That first para now reads like a bad undergrad essay.


  3. Blog Comments, I mean.


    (Stumbles back to bed.)

  4. C.D. Reimer says:

    My favorite series is The Wess’har Wars by Karen Traviss. I enjoyed the British slang and the alien-centric world perspective.

  5. Mark A. says:

    World Literature Today is sort of like the hypothetical magazine you describe.

    The SF I would love to see translated into English is Legend of the Galactic Heroes by Yoshiki Tanaka. Imagine the scope and depth of War and Peace combined with Iain M. Banks’ Culture novels and E.E. Smith’s Lensman series. Of course, it’s about as long as War and Peace and so odds of ever seeing an appearance in English are slim to nil.

  6. Bill Ectric says:

    Of course, Words Without Borders seems like a good site to look into. It’s not all fantasy, but you never know what might turn up there.

  7. Larry says:

    Nice post, as I too have considered how best to go about it. Maybe the best route would be to negotiate with a grant-funded publisher, say Dalkey Archive (they’re publishing an anthology of Mexican short fiction next February, which I was fortunate to receive and <a href=”http://ofblog.blogspot.com/2008/11/short-fiction-sunday-lvaro-uribe-and.html”review), and see about negotiating for the translation rights to the short fiction first, say like the UPC winners from Spain?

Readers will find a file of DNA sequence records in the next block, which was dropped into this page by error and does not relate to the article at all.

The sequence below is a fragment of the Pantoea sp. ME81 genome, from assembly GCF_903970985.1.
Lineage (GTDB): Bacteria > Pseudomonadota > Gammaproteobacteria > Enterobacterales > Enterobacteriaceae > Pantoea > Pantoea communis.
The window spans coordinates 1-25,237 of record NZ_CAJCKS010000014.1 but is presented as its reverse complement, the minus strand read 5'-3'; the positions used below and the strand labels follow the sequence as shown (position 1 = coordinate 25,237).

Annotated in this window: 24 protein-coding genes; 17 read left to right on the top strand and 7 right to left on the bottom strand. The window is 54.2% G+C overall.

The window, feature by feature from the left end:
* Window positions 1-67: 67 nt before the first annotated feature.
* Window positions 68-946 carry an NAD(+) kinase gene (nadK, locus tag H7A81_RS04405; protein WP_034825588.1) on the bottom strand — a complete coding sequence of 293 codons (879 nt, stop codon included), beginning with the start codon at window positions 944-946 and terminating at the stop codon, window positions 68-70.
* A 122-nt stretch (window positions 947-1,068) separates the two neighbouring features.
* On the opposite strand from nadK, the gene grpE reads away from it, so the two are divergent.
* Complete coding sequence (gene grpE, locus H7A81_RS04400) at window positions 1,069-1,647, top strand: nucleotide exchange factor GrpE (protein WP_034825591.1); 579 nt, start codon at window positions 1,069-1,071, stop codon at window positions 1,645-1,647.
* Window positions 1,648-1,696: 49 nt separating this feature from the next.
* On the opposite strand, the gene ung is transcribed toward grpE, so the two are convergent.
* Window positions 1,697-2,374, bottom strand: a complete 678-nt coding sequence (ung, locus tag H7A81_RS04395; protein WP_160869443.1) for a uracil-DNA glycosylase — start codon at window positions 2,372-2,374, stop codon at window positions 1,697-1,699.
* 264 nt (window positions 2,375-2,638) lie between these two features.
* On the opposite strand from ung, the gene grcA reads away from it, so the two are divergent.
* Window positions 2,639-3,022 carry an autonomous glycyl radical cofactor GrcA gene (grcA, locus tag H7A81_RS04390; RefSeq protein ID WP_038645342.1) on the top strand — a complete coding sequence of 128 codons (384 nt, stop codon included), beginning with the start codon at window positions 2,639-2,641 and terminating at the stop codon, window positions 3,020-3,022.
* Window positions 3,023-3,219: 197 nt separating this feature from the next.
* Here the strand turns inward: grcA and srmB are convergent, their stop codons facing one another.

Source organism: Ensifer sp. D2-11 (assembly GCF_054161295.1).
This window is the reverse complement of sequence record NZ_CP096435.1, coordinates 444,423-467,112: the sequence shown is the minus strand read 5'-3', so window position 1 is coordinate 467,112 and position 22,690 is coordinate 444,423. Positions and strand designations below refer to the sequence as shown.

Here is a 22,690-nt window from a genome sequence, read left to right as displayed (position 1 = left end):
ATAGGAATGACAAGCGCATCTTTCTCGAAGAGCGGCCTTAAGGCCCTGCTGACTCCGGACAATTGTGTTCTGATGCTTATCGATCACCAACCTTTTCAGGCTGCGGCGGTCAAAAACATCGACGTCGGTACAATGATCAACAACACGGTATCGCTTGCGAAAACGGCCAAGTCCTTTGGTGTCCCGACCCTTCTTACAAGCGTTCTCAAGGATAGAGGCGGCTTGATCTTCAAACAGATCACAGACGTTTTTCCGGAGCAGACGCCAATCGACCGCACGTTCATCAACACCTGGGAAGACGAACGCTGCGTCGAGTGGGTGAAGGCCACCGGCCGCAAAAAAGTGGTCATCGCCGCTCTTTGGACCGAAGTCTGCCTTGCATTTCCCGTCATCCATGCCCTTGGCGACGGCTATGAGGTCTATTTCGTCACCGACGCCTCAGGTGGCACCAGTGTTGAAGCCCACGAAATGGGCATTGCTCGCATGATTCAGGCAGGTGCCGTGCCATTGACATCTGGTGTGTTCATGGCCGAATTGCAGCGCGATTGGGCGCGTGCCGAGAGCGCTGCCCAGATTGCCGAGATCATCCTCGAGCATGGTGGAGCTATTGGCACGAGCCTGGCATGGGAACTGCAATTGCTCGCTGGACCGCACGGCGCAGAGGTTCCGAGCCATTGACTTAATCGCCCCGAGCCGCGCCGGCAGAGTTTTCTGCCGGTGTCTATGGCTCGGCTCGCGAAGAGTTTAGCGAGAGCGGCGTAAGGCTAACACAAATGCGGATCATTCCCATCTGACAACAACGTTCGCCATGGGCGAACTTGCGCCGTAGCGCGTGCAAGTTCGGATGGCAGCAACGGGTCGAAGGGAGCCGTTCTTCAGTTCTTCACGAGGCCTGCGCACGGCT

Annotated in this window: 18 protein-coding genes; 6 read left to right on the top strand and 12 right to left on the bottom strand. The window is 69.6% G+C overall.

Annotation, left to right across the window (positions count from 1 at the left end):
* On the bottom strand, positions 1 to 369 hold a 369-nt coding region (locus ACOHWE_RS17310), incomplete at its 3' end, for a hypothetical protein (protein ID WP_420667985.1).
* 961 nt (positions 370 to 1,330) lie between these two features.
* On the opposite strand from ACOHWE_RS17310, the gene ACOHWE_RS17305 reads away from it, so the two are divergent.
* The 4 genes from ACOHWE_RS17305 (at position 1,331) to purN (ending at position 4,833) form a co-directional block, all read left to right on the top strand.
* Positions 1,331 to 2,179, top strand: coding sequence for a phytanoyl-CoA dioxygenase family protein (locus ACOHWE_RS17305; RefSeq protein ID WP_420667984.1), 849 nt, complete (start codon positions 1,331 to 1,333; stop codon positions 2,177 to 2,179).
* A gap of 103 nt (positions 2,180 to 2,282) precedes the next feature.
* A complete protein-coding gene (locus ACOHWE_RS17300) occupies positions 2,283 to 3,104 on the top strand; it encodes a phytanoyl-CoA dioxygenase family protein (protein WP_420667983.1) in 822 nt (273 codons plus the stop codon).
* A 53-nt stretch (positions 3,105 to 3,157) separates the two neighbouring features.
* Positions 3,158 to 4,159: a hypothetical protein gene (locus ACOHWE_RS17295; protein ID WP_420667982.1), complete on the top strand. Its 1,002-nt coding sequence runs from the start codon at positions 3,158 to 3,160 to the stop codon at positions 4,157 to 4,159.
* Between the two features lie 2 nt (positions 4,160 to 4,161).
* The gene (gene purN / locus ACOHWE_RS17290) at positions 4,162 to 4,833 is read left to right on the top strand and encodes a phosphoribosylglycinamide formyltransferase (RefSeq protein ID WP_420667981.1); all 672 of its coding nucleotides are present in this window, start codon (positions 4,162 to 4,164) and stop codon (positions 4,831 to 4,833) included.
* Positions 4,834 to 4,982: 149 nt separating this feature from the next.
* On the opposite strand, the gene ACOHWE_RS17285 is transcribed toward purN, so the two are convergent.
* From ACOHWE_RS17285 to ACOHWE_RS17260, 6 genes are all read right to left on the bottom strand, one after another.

As for what would make it easier, I would say getting in contact with fans and writers from those markets and see what they’d consider to be the best (if you can’t read the language). In some cases, the writers themselves might be willing to start the translation process in exchange for selling the story at the going rates or slightly above (tricky, that, I know). Then the usual marketing/publicity matters would have to be considered as well.

    Considering that Ann recently ran an all-international issue of Weird Tales (I plan on reviewing that one either this weekend or next), perhaps maybe she can give some insight into the process? I know I’d certainly love to hear more, as I myself try to do my best to promote Spanish-language authors that I feel would attract a strong US/UK audience.

  8. Jeff VanderMeer says:

    Yes, Dalkey’s very good. I’ve considered doing an all-foreign Leviathan installment, but the money issue becomes huge when you’re living off of your freelancing. Suffice it to say, if someone DID do an antho of all-foreign writers, I would support it in any way I possibly could.


  9. Larry says:

    As would I, as I think there’s just quite a few vibrant scenes developing now that might be of interest to quite a few Anglo-American readers. If I knew more about how the system works and how to go about the laborious process of grant-requesting for funding the translations, I’d help out in my precious spare time on it.